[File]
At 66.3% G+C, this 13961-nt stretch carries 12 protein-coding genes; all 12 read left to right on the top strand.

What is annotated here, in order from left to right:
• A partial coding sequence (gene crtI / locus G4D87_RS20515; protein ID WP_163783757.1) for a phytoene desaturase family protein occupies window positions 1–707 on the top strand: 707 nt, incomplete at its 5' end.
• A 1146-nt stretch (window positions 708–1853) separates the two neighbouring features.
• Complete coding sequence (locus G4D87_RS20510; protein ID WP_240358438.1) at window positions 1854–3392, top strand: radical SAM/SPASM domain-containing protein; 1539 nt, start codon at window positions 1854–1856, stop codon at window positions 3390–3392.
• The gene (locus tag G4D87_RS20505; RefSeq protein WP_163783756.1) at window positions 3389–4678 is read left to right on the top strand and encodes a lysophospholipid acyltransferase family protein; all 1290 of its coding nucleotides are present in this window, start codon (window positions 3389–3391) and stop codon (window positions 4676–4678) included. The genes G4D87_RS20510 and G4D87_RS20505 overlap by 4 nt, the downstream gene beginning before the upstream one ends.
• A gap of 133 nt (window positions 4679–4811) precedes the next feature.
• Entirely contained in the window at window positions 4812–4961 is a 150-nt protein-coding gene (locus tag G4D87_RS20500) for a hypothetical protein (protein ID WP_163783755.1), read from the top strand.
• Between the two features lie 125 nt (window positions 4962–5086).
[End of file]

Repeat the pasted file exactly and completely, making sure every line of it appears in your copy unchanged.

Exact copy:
At 66.3% G+C, this 13961-nt stretch carries 12 protein-coding genes; all 12 read left to right on the top strand.

What is annotated here, in order from left to right:
• A partial coding sequence (gene crtI / locus G4D87_RS20515; protein ID WP_163783757.1) for a phytoene desaturase family protein occupies window positions 1–707 on the top strand: 707 nt, incomplete at its 5' end.
• A 1146-nt stretch (window positions 708–1853) separates the two neighbouring features.
• Complete coding sequence (locus G4D87_RS20510; protein ID WP_240358438.1) at window positions 1854–3392, top strand: radical SAM/SPASM domain-containing protein; 1539 nt, start codon at window positions 1854–1856, stop codon at window positions 3390–3392.
• The gene (locus tag G4D87_RS20505; RefSeq protein WP_163783756.1) at window positions 3389–4678 is read left to right on the top strand and encodes a lysophospholipid acyltransferase family protein; all 1290 of its coding nucleotides are present in this window, start codon (window positions 3389–3391) and stop codon (window positions 4676–4678) included. The genes G4D87_RS20510 and G4D87_RS20505 overlap by 4 nt, the downstream gene beginning before the upstream one ends.
• A gap of 133 nt (window positions 4679–4811) precedes the next feature.
• Entirely contained in the window at window positions 4812–4961 is a 150-nt protein-coding gene (locus tag G4D87_RS20500) for a hypothetical protein (protein ID WP_163783755.1), read from the top strand.
• Between the two features lie 125 nt (window positions 4962–5086).